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SAFE SCHOOLS, SAFE KIDS: Social Media — How “Social” Are Our Kids?

By School Resource Officer Amy Kingzett, Discovery Middle School

portrait of Officer Amy KingzettAs parents, we all want what’s best for our children and we try to do what we think is right to ensure that their basic needs are all met: a place to live, food and clothing, making sure they are receiving schooling, and keeping them safe.  When they’re young, we contemplate which products are best, we hold their hands as they cross the street, we anxiously wait for them to come home from their first days of school, and it breaks our hearts to see them get hurt.  Do parents maintain the same level of care when we make the decision to give our children access to electronic devices?

Social media is the new-age technology that allows us all to keep in touch with our colleagues, co-workers, family, friends, old friends… new friends.  Social media is rapidly changing and so are the challenges that come along with it.  As parents, we caution our children not to talk to strangers and to stay away from people or things that seem dangerous.  We would caution them of the same, when it comes to being online, wouldn’t we?  Parents need to be aware of their child’s online activity.  If your child has access to an iPod, a smartphone, a computer, or any other electronic device, this article applies to you.

Parents are frustrated when their child has become the target of an online bully.  Parents are usually stunned when they find out their child is the one who has been bullying other kids online.  Parents are always horrified when they find out their young child has been sending nude photos of themselves to someone that they may or may not even know.  Police officers are seeing these things, because the issues have become criminal, and that’s when it is already too late.  Families are devastated as the issues come to light and, even worse, sometimes suicide becomes a concern.

If your child has a cell phone or any other device, does it really need access to the internet?  Does it need to have texting capabilities?  Does it need a camera?  Does it need to be able to download Apps?  These are only decisions that you, as that child’s parent, can make.  Are you prepared to search through your child’s devices on a regular basis, to see exactly what they’re doing with them?  Can you really trust your child to use his or her phone in a responsible manner?  There are plenty of online monitoring software products out there that parents can purchase for their child’s devices.  Please consider researching these options.  If your child has nothing to hide, at least you can positively determine this with the help of monitoring software.

Discuss the consequences and legality of sexting with your children.  Officers are seeing this issue in Fargo high schools and middle schools.  Sexting, according to State Statute, is: “Creation, possession, or dissemination of sexually expressive images.”  It is considered child pornography, which is a felony if a person “knowingly posesses any motion picture, photograph, or other visual representation that includes sexual conduct by a minor.”

It has become apparent that children really don’t seem to know the full-extent of what this behavior can do to them personally, emotionally, socially, academically, professionally, etc., etc., etc.  If your child has the App Snapchat, you may not be able to find deleted messages.  If your son or daughter’s phone needs to be taken for a forensic examination, these images can be restored by police.  Inappropriate photos, videos, and other content are not really deleted when the user deletes them from the phone.  Once a person sends any type of content to someone else via text, or through an App, or online, there is no control over it at that point.  Even if they think it has been deleted.  This is why kids need to be cautioned about what type of content they produce in the first place.  This is why parents need to be proactive in their approach to their child’s access to social media, to make sure something damaging doesn’t happen to them.  Children need to know that their online reputation or digital footprint will follow them… haunt them… for the rest of their life.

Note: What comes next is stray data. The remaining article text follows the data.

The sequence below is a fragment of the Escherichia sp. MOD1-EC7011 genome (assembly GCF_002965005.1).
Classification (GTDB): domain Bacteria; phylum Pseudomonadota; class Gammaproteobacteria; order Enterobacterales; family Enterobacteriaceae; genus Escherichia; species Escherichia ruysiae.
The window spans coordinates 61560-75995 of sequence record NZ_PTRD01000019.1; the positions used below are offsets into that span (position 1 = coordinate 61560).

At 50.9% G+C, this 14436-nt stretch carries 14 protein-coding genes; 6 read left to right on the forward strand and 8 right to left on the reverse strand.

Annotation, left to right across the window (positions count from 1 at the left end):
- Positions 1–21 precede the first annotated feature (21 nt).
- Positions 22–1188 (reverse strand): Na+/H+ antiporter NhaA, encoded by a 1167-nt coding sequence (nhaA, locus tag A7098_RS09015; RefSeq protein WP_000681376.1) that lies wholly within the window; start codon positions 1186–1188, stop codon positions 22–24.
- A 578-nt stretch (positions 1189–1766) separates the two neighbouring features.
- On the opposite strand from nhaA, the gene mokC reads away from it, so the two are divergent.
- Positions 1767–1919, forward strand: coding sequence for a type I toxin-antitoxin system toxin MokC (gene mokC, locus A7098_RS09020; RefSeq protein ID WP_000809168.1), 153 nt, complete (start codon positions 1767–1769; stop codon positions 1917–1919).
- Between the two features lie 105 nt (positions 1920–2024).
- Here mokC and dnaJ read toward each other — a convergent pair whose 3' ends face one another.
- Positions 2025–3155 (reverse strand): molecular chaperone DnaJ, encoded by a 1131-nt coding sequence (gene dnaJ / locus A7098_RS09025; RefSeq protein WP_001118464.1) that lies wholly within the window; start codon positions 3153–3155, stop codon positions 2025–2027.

Make sure that your child understands there are many predators are online, posing as anyone, and the predator may be someone that they’re already chatting with.  If your child’s phone doesn’t have texting capabilities, be aware that they can still send texts, messages, and photos through Apps like Snapchat or Kik.  Be aware of websites that have reputations for communicating abusive, bullying, sexualized content, such as Ask.fm, and determine if your son or daughter is participating in them.  If your child plays games online, make sure they aren’t participating in conversations with other online gamers.  Predators will choose sites dedicated for children (especially young children) to find their next victims.  It only takes a few clicks of a mouse for them to find your child.

Parents need to know their child’s passwords and member logins to any and all devices.  Parents need to be aware that children may have multiple accounts and multiple profiles and a child can set up their own “real” profiles just as easily as they can set up another “parent approved” profile.   Make sure social media privacy settings are set to the strictest levels.  Set up filtering software to monitor your child’s internet usage and cell phone usage.  Parents need to set ground rules and have consequences for when your child breaks them.  Parents need to know who your child is associating with in person AND online.  If you need help, contact the police department or your Fargo Public Schools Resource Officer.